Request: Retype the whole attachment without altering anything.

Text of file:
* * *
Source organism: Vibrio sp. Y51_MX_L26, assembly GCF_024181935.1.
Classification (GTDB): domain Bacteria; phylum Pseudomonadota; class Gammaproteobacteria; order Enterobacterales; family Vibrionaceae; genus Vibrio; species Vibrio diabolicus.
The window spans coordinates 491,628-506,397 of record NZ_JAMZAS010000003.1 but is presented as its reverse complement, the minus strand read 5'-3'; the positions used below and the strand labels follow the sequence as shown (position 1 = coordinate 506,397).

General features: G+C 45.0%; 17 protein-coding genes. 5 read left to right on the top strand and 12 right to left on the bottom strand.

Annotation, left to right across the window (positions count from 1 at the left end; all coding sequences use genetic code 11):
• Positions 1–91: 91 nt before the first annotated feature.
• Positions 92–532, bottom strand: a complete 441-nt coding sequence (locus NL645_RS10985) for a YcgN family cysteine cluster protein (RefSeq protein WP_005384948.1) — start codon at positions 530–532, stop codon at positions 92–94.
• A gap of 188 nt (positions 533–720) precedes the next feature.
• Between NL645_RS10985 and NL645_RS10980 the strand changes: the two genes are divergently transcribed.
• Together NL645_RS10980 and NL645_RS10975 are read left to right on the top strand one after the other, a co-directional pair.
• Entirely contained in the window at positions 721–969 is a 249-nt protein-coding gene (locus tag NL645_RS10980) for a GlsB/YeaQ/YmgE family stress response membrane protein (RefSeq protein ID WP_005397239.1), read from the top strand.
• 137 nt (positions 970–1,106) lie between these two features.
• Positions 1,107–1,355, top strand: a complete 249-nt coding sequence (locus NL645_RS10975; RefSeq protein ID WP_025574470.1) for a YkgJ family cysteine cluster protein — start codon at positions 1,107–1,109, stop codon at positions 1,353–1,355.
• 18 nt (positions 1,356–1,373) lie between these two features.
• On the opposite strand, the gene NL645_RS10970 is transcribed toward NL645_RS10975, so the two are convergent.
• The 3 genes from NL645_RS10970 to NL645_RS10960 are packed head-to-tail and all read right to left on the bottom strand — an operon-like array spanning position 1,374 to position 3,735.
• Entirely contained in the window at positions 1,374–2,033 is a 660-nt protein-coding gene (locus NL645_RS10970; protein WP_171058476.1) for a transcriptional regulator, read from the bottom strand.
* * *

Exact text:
Source organism: Vibrio sp. Y51_MX_L26, assembly GCF_024181935.1.
Classification (GTDB): domain Bacteria; phylum Pseudomonadota; class Gammaproteobacteria; order Enterobacterales; family Vibrionaceae; genus Vibrio; species Vibrio diabolicus.
The window spans coordinates 491,628-506,397 of record NZ_JAMZAS010000003.1 but is presented as its reverse complement, the minus strand read 5'-3'; the positions used below and the strand labels follow the sequence as shown (position 1 = coordinate 506,397).

General features: G+C 45.0%; 17 protein-coding genes. 5 read left to right on the top strand and 12 right to left on the bottom strand.

Annotation, left to right across the window (positions count from 1 at the left end; all coding sequences use genetic code 11):
• Positions 1–91: 91 nt before the first annotated feature.
• Positions 92–532, bottom strand: a complete 441-nt coding sequence (locus NL645_RS10985) for a YcgN family cysteine cluster protein (RefSeq protein WP_005384948.1) — start codon at positions 530–532, stop codon at positions 92–94.
• A gap of 188 nt (positions 533–720) precedes the next feature.
• Between NL645_RS10985 and NL645_RS10980 the strand changes: the two genes are divergently transcribed.
• Together NL645_RS10980 and NL645_RS10975 are read left to right on the top strand one after the other, a co-directional pair.
• Entirely contained in the window at positions 721–969 is a 249-nt protein-coding gene (locus tag NL645_RS10980) for a GlsB/YeaQ/YmgE family stress response membrane protein (RefSeq protein ID WP_005397239.1), read from the top strand.
• 137 nt (positions 970–1,106) lie between these two features.
• Positions 1,107–1,355, top strand: a complete 249-nt coding sequence (locus NL645_RS10975; RefSeq protein ID WP_025574470.1) for a YkgJ family cysteine cluster protein — start codon at positions 1,107–1,109, stop codon at positions 1,353–1,355.
• 18 nt (positions 1,356–1,373) lie between these two features.
• On the opposite strand, the gene NL645_RS10970 is transcribed toward NL645_RS10975, so the two are convergent.
• The 3 genes from NL645_RS10970 to NL645_RS10960 are packed head-to-tail and all read right to left on the bottom strand — an operon-like array spanning position 1,374 to position 3,735.
• Entirely contained in the window at positions 1,374–2,033 is a 660-nt protein-coding gene (locus NL645_RS10970; protein WP_171058476.1) for a transcriptional regulator, read from the bottom strand.